“Exhilarating, joyful, and of course pretty scary": Musicians on the pressures of returning to the stage
For the past year and some change, touring hasn’t really been a thing. Musicians who relied on performing music to, well, exist, crawled into their metaphorical gig bags and slid themselves under the bed.
The various shut-downs that took place during lockdown affected people differently, depending on their individual interests. For musicians, and fans of live music, the March 6, 2020 announcement that SXSW would be cancelled for the first time in 34 years was confirmation, maybe more than anything that had happened thus far, that this COVID business was serious. But that was just the beginning. Every scheduled music festival shut down in 2020, and every music venue followed suit. If your main pleasure was watching live music, or your main source of income was performing it, life effectively froze. But now, just like that, the ice is melting.
With COVID-19 vaccinations readily available, musicians are free to book tours again, and a new wave of much happier announcements is taking place. And with music lovers finally getting back in front of a stage for the first time in more than a year, they’ll be hoping for the type of epic, unforgettable concert that reminds them of exactly what they love so much about live music. We spoke to eight musicians about the pressures and anxieties they’re experiencing heading out on the road for the first time post-pandemic, and what touring in 2021 will look like. Here’s what they had to say.
Nate Walcott // Bright Eyes
“It feels amazing to be able to go out and play music with each other, with our friends, and to be with people in a real place in real time. We’re taking whatever precautions we can to make this a safe experience for the audience, our fans, our crew, and everyone involved. The last year and a half has taught us to not take anything for granted, so there’s a new level of awareness of how lucky we are to be out traveling around playing music. Now more than ever we’re realizing how intrinsically linked our health, the environment, and our basic day-to-day decisions are, so we’re approaching the tour with a new consciousness about the impact that touring has on the planet and how important it is to start moving rapidly toward a reality where touring, concerts, and festivals can happen in a way that minimizes damage to planet Earth. Hopefully our actions could soon support the healing of the Earth rather than cause harm.”
Matty Mayz // Oxymorrons
“Since as a band we will all be vaccinated, the concern for our health isn’t really high. I wouldn’t call it worried, but we are a little nervous about our live show. We haven’t played in front of a crowd in over a year, and we will be playing all new material. It’s a little nerve-racking, but we got this. We have plans to rehearse three times a week until our first show on September 4. We believe this will ensure that not only will we be back, but we will be better.”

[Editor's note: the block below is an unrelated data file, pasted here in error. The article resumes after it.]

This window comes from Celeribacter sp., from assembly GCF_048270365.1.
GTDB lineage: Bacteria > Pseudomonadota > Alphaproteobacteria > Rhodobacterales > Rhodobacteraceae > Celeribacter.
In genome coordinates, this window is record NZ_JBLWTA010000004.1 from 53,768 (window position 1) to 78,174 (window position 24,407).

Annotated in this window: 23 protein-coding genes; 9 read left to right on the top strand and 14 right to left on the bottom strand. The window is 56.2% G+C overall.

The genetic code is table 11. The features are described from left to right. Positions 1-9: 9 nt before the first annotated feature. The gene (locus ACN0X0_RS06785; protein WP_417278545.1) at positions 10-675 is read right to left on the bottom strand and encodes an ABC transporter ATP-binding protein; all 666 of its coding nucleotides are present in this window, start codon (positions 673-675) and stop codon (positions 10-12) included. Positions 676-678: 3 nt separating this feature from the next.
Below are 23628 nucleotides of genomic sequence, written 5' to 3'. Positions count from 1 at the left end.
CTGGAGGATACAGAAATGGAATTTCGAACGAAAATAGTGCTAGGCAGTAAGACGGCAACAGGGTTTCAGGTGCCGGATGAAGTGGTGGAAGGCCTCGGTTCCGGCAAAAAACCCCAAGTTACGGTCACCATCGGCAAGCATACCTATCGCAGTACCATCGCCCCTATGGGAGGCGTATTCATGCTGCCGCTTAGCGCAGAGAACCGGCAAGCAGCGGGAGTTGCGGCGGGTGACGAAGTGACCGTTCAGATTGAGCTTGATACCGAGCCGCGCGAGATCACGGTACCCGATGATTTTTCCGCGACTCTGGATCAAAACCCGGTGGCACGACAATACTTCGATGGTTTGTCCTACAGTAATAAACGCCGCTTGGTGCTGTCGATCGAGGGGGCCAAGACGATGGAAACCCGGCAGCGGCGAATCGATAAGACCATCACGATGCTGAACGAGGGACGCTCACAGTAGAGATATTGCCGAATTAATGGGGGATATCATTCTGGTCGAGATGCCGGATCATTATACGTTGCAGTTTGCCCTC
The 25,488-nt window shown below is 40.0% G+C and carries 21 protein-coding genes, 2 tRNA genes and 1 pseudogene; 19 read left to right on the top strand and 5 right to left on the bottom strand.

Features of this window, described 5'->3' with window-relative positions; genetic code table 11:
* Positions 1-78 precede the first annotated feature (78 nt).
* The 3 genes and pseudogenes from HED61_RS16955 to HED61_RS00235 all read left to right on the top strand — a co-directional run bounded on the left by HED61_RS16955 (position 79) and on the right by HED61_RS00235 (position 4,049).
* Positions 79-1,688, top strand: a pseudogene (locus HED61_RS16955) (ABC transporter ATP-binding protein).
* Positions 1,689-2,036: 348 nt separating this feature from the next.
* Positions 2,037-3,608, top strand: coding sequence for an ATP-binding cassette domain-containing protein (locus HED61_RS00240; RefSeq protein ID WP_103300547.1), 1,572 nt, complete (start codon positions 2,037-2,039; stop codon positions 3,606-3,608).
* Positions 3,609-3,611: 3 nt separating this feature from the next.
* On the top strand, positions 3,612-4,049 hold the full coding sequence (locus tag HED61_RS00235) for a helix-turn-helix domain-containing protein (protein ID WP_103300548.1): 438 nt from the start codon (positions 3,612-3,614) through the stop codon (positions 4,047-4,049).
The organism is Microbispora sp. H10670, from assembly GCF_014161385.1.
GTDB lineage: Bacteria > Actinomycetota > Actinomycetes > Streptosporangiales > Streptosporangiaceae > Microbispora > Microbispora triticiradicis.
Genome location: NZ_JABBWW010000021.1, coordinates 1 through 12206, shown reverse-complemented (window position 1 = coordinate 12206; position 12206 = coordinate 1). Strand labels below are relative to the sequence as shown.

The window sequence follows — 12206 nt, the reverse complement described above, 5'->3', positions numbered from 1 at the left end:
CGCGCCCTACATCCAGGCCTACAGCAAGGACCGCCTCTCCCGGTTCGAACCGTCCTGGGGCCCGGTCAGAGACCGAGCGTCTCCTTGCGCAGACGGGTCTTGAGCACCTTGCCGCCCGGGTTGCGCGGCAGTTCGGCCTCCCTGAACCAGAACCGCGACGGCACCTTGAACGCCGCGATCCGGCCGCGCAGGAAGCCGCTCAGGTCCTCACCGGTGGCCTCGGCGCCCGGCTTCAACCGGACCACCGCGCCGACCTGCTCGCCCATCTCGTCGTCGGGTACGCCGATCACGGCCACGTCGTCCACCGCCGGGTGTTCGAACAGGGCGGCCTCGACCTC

“It feels exhilarating, and joyful, and of course, pretty scary. I’m just happy to have something to practice for. My situation has changed a lot since pre-COVID. I had a baby in late March 2020, so I’ve been pretty terrified for the safety of my child this whole time. Now that I’m vaccinated, I can transfer antibodies to her through my breastmilk, so until she’s able to be vaccinated, we are pretty much tethered to each other. I can pump milk in the green room of shows and in the van in the short term, but I don’t want to be too far away from her — we’re kind of a package deal until I feel confident that she’s safe, so there’s a lot to navigate now.”
“I feel incredibly grateful to be in New Zealand where we've managed to weather the COVID storm really well and have had a lighter sentence than most around the world. I honestly didn't think I'd see touring any time in my near future, so the fact that I'm able to head out soon for some shows is incredible! I think this is the most excited I've ever been about a tour! The last tour I did I was ‘secretly pregnant’ (in the first trimester), so that experience made the tour more challenging than usual! I was always the person that travelled with a ton of hand sanitizer anyway, so now it's just making sure we have enough for the band and crew — and obviously a good supply of masks. I think probably now, for us, the biggest risk would be the borders closing mid-tour, meaning we're trapped somewhere in Australia. These are now the things you just have to consider when touring. Even though as countries, Australia and New Zealand have managed to deal with COVID really well, we still have had minor community outbreaks which have closed the borders between the two countries. I'm really crossing my fingers and hoping for the best, because as we've learned from all of this, COVID seems to be unpredictable at the best of times.”